Simple problem leads to another Adobe headache

What should have been a simple phone call ends up in insults, frustration -- and finally a happy resolution

Richard was reading Art's recent gripe about Adobe tech support and saw a glimmer of hope for getting his own Adobe headache cured. He writes:

I have a copy of Adobe Elements 7. I purchased it at Costco this past summer. It never ran well on my computer. But the last straw came when none of the tools would work in the editor area. I removed the program from my computer with the intention of re-installing it -- for the third time -- but I could not find my install CD. I downloaded a version from Adobe's site thinking I could just input my serial number.

[ For more tales of Adobe agitation, see "Escalating into a complete tech support breakdown" | Frustrated by your tech support? You're not alone. Get answers in InfoWorld's Gripe Line newsletter. ]

That plan didn't work as the downloaded version would not accept his serial number, so Richard called Adobe technical support and that's when he got a headache. "I spoke to someone named Irene in India," he says. "She put me through some tortuous pain for two hours because she had never heard of Costco. After she made some heavy insinuations that I had stolen the software, I terminated the discussion and contacted technical support online instead."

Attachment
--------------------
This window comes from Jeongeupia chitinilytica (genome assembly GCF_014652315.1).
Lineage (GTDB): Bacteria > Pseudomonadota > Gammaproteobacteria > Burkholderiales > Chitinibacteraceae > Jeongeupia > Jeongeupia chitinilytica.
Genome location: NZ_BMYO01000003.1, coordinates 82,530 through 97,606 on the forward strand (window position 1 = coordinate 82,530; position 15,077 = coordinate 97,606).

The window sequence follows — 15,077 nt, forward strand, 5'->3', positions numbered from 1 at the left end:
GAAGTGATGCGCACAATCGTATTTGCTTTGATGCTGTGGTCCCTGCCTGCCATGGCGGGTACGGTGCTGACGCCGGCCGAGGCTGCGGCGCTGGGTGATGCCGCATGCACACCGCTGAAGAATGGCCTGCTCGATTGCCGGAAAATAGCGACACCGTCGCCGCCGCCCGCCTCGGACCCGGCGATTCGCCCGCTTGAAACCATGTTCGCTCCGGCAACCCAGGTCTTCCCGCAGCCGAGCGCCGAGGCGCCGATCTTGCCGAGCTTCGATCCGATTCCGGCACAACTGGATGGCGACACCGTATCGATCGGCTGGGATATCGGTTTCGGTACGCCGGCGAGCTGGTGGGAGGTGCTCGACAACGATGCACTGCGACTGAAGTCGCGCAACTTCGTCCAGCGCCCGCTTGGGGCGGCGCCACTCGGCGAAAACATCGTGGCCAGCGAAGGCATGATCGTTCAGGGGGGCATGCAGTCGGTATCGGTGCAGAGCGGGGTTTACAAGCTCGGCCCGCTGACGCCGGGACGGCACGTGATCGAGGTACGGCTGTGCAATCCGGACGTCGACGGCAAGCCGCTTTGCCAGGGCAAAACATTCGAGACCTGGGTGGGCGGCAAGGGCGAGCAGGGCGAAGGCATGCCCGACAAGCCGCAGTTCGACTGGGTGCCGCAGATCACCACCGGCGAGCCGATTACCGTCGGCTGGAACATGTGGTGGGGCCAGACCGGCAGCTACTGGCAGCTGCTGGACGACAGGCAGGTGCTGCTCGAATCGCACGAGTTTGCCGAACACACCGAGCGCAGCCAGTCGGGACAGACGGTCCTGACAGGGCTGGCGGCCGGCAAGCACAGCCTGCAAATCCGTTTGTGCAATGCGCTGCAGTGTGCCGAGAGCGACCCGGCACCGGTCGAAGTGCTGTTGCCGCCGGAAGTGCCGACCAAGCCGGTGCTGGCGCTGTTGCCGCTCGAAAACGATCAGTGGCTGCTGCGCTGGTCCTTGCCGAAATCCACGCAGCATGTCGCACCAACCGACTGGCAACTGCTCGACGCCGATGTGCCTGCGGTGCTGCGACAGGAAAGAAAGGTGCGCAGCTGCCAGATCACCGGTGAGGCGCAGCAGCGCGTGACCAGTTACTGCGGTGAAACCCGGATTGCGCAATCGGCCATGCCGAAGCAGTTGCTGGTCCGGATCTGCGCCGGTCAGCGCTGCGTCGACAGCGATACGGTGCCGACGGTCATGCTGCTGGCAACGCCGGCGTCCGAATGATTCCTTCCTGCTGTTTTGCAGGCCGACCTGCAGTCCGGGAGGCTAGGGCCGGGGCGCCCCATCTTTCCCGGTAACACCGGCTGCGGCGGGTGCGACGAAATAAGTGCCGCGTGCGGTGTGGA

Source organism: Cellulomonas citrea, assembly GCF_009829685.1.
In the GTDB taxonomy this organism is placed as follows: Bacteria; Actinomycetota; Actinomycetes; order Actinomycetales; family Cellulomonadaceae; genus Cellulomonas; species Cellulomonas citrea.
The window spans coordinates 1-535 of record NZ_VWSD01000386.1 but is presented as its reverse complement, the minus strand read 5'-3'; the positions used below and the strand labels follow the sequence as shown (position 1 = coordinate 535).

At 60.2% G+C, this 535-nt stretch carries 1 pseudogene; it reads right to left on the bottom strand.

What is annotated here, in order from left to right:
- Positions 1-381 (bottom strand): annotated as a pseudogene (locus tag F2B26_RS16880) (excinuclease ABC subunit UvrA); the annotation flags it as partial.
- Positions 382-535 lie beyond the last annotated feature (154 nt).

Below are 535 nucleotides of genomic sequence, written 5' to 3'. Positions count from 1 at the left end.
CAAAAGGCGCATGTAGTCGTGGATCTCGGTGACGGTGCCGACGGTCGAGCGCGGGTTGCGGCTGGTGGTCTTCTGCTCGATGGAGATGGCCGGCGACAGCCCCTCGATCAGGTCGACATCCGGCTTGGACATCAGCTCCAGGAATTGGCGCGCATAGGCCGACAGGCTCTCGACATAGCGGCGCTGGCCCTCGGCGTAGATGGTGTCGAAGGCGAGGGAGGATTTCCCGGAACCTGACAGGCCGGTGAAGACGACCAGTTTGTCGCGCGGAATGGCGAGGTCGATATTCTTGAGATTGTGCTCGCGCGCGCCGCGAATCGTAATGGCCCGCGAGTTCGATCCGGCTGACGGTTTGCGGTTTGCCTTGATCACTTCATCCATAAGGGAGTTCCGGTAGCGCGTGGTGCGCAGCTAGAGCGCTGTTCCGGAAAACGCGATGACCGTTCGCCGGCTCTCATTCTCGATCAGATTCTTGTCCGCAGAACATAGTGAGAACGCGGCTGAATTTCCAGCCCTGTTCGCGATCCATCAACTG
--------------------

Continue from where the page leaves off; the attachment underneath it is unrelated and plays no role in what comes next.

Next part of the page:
The online support group states that it will at least acknowledge your support request within four hours. A week later -- as he was writing to Gripe Line -- Richard had heard nothing.

All I'm seeking here is an activation number so I can use the downloaded version of Elements 7, which works much better than the version of the product I purchased. This version does not support my higher-resolution screen well, but I am working through it. However, I have only a 30-day lifespan to obtain this serial number before this program stops working. You seem to have some good luck in getting resolution at the Gripe Line, so I'm hoping you can help me.

I forwarded Richard's letter to Adobe, but by that time someone at Adobe had already contacted Richard and offered to replace his original media with a fresh CD. But just to be sure, Adobe's customer support team escalated his issue for me and called him again to find out if everything was working. "Richard says that that the new media we shipped to him works a lot better than the one he originally purchased," they told me. "In addition, we've provided him with a free copy of Premiere Elements 7.0 and several additional options to contact customer service for any further inquiries."

The support team admitted, "The customer support and escalation process, in this case, was definitely not up to our high standards. We appreciate Richard's patience and understanding and will be using his feedback to help improve our processes going forward."

Got gripes? Send them to christina_tynan-wood@infoworld.com.

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